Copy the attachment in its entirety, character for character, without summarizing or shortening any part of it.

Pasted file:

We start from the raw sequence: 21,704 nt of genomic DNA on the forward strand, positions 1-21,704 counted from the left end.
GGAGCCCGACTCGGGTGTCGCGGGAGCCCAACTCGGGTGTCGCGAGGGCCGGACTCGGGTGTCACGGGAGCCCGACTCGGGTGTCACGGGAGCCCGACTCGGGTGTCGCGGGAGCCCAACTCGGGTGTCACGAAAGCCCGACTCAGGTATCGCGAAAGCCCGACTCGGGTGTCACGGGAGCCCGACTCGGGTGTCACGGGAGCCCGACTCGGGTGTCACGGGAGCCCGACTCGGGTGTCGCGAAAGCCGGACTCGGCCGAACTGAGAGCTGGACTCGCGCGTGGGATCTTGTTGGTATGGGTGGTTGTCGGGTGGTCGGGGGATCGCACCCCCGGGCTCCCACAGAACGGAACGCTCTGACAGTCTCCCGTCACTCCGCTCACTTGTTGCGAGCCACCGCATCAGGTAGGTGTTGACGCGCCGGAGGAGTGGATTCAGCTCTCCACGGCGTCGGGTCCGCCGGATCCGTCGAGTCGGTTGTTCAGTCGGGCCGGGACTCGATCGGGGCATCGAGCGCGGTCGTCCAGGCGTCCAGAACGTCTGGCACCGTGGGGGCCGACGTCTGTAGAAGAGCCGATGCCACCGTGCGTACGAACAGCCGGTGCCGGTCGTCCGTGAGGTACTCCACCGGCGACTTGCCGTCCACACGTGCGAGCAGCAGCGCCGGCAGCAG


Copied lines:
We start from the raw sequence: 21,704 nt of genomic DNA on the forward strand, positions 1-21,704 counted from the left end.
GGAGCCCGACTCGGGTGTCGCGGGAGCCCAACTCGGGTGTCGCGAGGGCCGGACTCGGGTGTCACGGGAGCCCGACTCGGGTGTCACGGGAGCCCGACTCGGGTGTCGCGGGAGCCCAACTCGGGTGTCACGAAAGCCCGACTCAGGTATCGCGAAAGCCCGACTCGGGTGTCACGGGAGCCCGACTCGGGTGTCACGGGAGCCCGACTCGGGTGTCACGGGAGCCCGACTCGGGTGTCGCGAAAGCCGGACTCGGCCGAACTGAGAGCTGGACTCGCGCGTGGGATCTTGTTGGTATGGGTGGTTGTCGGGTGGTCGGGGGATCGCACCCCCGGGCTCCCACAGAACGGAACGCTCTGACAGTCTCCCGTCACTCCGCTCACTTGTTGCGAGCCACCGCATCAGGTAGGTGTTGACGCGCCGGAGGAGTGGATTCAGCTCTCCACGGCGTCGGGTCCGCCGGATCCGTCGAGTCGGTTGTTCAGTCGGGCCGGGACTCGATCGGGGCATCGAGCGCGGTCGTCCAGGCGTCCAGAACGTCTGGCACCGTGGGGGCCGACGTCTGTAGAAGAGCCGATGCCACCGTGCGTACGAACAGCCGGTGCCGGTCGTCCGTGAGGTACTCCACCGGCGACTTGCCGTCCACACGTGCGAGCAGCAGCGCCGGCAGCAG